February 14, 2015
Protecting Against ‘Zero Day’ Exploits
As cyber-criminals grow more sophisticated in skill and resource, the potential impact of exploits on personal, government and business systems has grown.
A zero day exploit is, by definition, a newly discovered vulnerability that can be attacked or utilized for nefarious purposes before a patch or other security measure can be implemented. The term is inclusive of any malicious action taken opportunistically against a system before the security community can develop a solution to counter it.
The wide category is a growing concern as timelines shrink in the increasingly fast-moving information age. Vulnerabilities that may have historically taken months for criminals to maneuver after discovery can sometimes now be exploited in a matter of days or even hours. Network World reports that even services as seemingly benign as popular websites and services can inject malicious code to a user’s computer undetected and before security professionals are aware of the gap.
Whether securing a personal device or an enterprise, a ‘defense-in-depth’ approach must be utilized. Firewalls, anti-virus programs, and intrusion detection or intrusion prevention systems (IDS and IPS, respectively), are all key to maintaining a layered security posture. Even simple steps on the user-level can layer protection; the publication PC World reported in a recent article on various methods and applications to reduce web-tracking practices that could provide social engineers or other third-parties potentially compromising information. Limiting connections between devices or software environments also prevents spread in event of infection.
Applying such measures in advance of a threat can drastically mitigate future breaches.
Also, purposeful and attentive monitoring, preferably coupled with automated alerts, can be a key factor to investigating activities and traffic that exceed normal patterns. An established baseline can be the best defense, as data indicating a departure from that range often indicates an event worthy of further investigation. The process is also known as Network Behavior Anomaly Detection (NBAD). For large enterprises, solutions abound for analyzing state changes…on a user level, detection can be as simple as perceiving a change in speed or appearance in commonly used processes and reporting it to a competent professional.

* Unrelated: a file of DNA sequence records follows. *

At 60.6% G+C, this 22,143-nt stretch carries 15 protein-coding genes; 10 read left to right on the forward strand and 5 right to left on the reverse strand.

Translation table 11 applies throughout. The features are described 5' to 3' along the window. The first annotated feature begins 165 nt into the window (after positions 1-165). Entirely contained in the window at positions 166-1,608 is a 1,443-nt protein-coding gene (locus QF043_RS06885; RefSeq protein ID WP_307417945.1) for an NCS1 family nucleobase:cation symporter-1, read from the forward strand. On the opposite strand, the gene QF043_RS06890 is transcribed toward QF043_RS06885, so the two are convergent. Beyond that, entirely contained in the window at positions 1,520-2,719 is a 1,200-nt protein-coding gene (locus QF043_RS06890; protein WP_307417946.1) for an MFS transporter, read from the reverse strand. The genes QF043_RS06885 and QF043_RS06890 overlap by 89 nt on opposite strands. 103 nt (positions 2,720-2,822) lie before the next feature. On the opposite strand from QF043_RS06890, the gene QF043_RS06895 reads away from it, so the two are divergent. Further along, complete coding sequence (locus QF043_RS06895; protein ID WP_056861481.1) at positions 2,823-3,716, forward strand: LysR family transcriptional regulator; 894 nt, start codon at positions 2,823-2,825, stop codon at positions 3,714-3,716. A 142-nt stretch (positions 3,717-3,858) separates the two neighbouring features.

While seemingly trivial, consistent updates of resident software can be the best defense. Automatic updates will provide the best protection, but even persistent checking for any released patches or critical updates is recommended due to lag time between release and deployment when compared to the speed at which criminals can act.
There’s also no substitute for education. Familiarizing oneself with best practices and paying attention to the news are, at the individual-level, among the best tools for protection. For large structures maintaining their own information systems and services, user-training and an emphasis on smart usage will greatly assist in exposing systems to new issues.
Many organizations are not staffed with full-time security professionals and it can be challenging to maintain currency in a constantly evolving field. Budgeting for firms with outside expertise or reaching out to industry experts can shore up existing defenses and provide insight on best practices. Individuals can reach out to informed friends or family or research via the web on volumes of applicable sites, blogs, and user-friendly publications. If a breach or infection is suspected, response is generally best left to a professional.
A zero day attack may not be foreseen, but a few preventative steps can greatly reduce risk and allow for performance continuity when one arises.
The author is a Consultant at Tevora Business Solutions, based in Lake Forest, California, where he assists clients with security and compliance initiatives. He has over 15 years of experience in Information Technology leadership and security management as an enlisted Radio Operator and Communications Information Systems Officer in the U. S. Marine Corps.